How to use natural colours in soap

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4 thoughts on “How to use natural colours in soap”

  1. There are no instructions for how to use substances such as orange peel, moringa leaf and parsley, please advise.
    Orange peel is listed under plant powders – should it be dried and ground?
    If you mix something with water or carrier oil, will this affect the recipe? If so please explain and also when it should be added if mixed with a carrier.
    If you can use orange peel, what about other citrus fruits?
    If using a powder such as turmeric or moringa leaf is there a guide to the quantity/weight required?

    Reply
    • There is a huge amount of plant powders you can use in soap so it’s not really possible to list them all. In general they can be used as follows: infused in carrier oil (olive oil, coconut oil, almond oil, apricot kernel oil, etc), powdered and added to the lye water, powdered and added to the oils before the soap is emulsified, infused in oil, made into tea, added to the soap after it’s been emulsified before it’s poured in the mould.

      Orange peel is listed under plant powders – should it be dried and ground?
      Yes, it should be dried and ground. Or you can buy it already ground. Adding it to the soap not ground i.e. cut or sliced it’s a sure-fire recipe for disaster as it is hard and it will scratch your skin! You can add orange peel either to the oils or to the soap after it’s been emulsified, before it’s poured in the mould.

      If you mix something with water or carrier oil, will this affect the recipe?
      Depends on how much water or oil you add… If you mix an additive with water or oil you should use a small quantity of water i.e. 10-20 grams. The additional water/oil will not affect the soap as the quantity will not be enough to change the recipe. If you use 100 grams of oil to mix your additive then yes, this will affect the recipe and you need to calculate the additional 100 grams of oil into your formula.

      If so please explain and also when it should be added if mixed with a carrier.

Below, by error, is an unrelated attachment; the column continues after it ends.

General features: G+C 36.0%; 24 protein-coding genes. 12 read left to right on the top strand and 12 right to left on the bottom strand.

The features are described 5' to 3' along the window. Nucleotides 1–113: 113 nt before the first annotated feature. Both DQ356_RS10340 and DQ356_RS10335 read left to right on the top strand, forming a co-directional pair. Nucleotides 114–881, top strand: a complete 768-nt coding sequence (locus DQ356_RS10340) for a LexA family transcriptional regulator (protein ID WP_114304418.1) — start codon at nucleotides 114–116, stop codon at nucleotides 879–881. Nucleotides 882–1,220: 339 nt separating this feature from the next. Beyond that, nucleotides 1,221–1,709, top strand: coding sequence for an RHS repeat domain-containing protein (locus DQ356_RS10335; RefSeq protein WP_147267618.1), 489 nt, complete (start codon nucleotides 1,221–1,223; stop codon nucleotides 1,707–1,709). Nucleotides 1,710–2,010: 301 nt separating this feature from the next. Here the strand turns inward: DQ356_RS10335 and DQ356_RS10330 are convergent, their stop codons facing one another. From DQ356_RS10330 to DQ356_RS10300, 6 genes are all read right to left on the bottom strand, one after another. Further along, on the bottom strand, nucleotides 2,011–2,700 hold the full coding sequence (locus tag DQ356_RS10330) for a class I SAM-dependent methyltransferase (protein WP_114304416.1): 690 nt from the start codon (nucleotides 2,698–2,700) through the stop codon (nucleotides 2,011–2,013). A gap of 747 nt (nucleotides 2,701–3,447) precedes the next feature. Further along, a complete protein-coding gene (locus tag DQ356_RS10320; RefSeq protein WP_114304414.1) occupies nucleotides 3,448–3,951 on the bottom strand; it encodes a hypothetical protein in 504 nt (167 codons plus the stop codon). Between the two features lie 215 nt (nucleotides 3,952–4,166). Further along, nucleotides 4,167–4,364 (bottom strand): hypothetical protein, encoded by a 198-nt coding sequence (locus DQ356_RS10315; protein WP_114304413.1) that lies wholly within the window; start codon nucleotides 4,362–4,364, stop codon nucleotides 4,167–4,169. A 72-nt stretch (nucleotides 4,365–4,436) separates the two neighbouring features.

See above, plus there is detailed information about what to mix plant powders with in the “how to use natural colours in soap” so please read this unit.

      If you can use orange peel, what about other citrus fruits?
      If you use orange peel then you can of course use other citrus fruit peel if you wish i.e. grapefruit, lime, lemon, bergamot.

      If using a powder such as turmeric or moringa leaf is there a guide to the quantity/weight required?
      This is a matter of personal taste. I use 10 grams of turmeric for 1000 grams of soap, but you might want a less intense or a more intense colour. Start with 10 grams or turmeric/moringa leaf per 1000 grams of soap and experiment to see what you prefer. Turmeric will also colour the soap foam, so you need to be comfortable with this.

      Reply
  2. Thank you for your answers.
    1. I only asked about ones that were listed in this unit, orange peel, moringa leaf and parsley. Can these three all be used with any of the methods you mention?

    4. My queries were in response to the unit you mention, it’s on this page. The only reference of when to add when mixed with a carrier is “adding to the soap batter” and the video gives no instructions. Should the carrier be added as soon as the batter appears mixed, when trace is first reached or when a desired level of trace is reached?

    Reply
    • 1. Yes, orange peel (or citrus peel) moringa leaf and parsley can be used in soap using the methods I have mentioned.

      4. Soap batter implies that the oils/butters have been emulsified with the lye water, so it’s already turning into soap, regardless of trace. In the video you can see that the ingredients were emulsified, so the colours were added to the soap batter. When adding the carrier oil you need just to use common sense and not add them when the batter is too thick, otherwise you won’t be able to mix them properly. If the soap is thin enough, even if not properly emulsified, you can mix them in with the hand blender easily, and reach trace.

      Reply

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